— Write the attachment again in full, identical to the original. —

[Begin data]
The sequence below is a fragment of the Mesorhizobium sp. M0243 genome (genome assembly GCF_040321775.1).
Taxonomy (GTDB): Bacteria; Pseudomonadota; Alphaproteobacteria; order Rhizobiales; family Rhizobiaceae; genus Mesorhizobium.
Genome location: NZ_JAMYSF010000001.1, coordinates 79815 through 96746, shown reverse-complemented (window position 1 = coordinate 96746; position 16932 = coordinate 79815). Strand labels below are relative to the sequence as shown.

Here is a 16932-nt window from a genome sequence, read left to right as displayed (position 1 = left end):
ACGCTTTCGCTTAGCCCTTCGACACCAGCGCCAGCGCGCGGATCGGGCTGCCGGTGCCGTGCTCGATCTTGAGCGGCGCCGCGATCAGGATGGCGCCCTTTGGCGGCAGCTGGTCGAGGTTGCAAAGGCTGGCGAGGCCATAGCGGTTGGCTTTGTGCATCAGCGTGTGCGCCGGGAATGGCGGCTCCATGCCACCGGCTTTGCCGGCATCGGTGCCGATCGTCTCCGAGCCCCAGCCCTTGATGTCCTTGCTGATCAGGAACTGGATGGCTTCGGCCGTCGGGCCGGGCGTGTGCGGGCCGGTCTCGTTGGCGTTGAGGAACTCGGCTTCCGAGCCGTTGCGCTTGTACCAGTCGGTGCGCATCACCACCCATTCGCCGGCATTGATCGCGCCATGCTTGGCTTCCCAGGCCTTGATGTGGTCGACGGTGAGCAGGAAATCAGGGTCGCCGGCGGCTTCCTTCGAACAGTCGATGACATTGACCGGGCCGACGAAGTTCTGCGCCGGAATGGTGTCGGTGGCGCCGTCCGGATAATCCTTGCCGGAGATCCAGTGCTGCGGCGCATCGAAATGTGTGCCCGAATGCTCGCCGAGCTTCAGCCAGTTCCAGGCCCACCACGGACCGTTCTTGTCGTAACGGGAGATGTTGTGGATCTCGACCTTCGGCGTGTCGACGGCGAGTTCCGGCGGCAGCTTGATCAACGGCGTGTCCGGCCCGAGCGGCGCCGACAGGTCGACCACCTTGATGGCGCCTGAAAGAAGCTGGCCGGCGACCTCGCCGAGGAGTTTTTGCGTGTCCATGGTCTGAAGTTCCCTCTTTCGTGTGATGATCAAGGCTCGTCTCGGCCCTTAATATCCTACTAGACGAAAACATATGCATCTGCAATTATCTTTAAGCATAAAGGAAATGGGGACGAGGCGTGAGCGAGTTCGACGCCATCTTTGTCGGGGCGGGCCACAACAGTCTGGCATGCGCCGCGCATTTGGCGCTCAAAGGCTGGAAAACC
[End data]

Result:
The sequence below is a fragment of the Mesorhizobium sp. M0243 genome (genome assembly GCF_040321775.1).
Taxonomy (GTDB): Bacteria; Pseudomonadota; Alphaproteobacteria; order Rhizobiales; family Rhizobiaceae; genus Mesorhizobium.
Genome location: NZ_JAMYSF010000001.1, coordinates 79815 through 96746, shown reverse-complemented (window position 1 = coordinate 96746; position 16932 = coordinate 79815). Strand labels below are relative to the sequence as shown.

Here is a 16932-nt window from a genome sequence, read left to right as displayed (position 1 = left end):
ACGCTTTCGCTTAGCCCTTCGACACCAGCGCCAGCGCGCGGATCGGGCTGCCGGTGCCGTGCTCGATCTTGAGCGGCGCCGCGATCAGGATGGCGCCCTTTGGCGGCAGCTGGTCGAGGTTGCAAAGGCTGGCGAGGCCATAGCGGTTGGCTTTGTGCATCAGCGTGTGCGCCGGGAATGGCGGCTCCATGCCACCGGCTTTGCCGGCATCGGTGCCGATCGTCTCCGAGCCCCAGCCCTTGATGTCCTTGCTGATCAGGAACTGGATGGCTTCGGCCGTCGGGCCGGGCGTGTGCGGGCCGGTCTCGTTGGCGTTGAGGAACTCGGCTTCCGAGCCGTTGCGCTTGTACCAGTCGGTGCGCATCACCACCCATTCGCCGGCATTGATCGCGCCATGCTTGGCTTCCCAGGCCTTGATGTGGTCGACGGTGAGCAGGAAATCAGGGTCGCCGGCGGCTTCCTTCGAACAGTCGATGACATTGACCGGGCCGACGAAGTTCTGCGCCGGAATGGTGTCGGTGGCGCCGTCCGGATAATCCTTGCCGGAGATCCAGTGCTGCGGCGCATCGAAATGTGTGCCCGAATGCTCGCCGAGCTTCAGCCAGTTCCAGGCCCACCACGGACCGTTCTTGTCGTAACGGGAGATGTTGTGGATCTCGACCTTCGGCGTGTCGACGGCGAGTTCCGGCGGCAGCTTGATCAACGGCGTGTCCGGCCCGAGCGGCGCCGACAGGTCGACCACCTTGATGGCGCCTGAAAGAAGCTGGCCGGCGACCTCGCCGAGGAGTTTTTGCGTGTCCATGGTCTGAAGTTCCCTCTTTCGTGTGATGATCAAGGCTCGTCTCGGCCCTTAATATCCTACTAGACGAAAACATATGCATCTGCAATTATCTTTAAGCATAAAGGAAATGGGGACGAGGCGTGAGCGAGTTCGACGCCATCTTTGTCGGGGCGGGCCACAACAGTCTGGCATGCGCCGCGCATTTGGCGCTCAAAGGCTGGAAAACC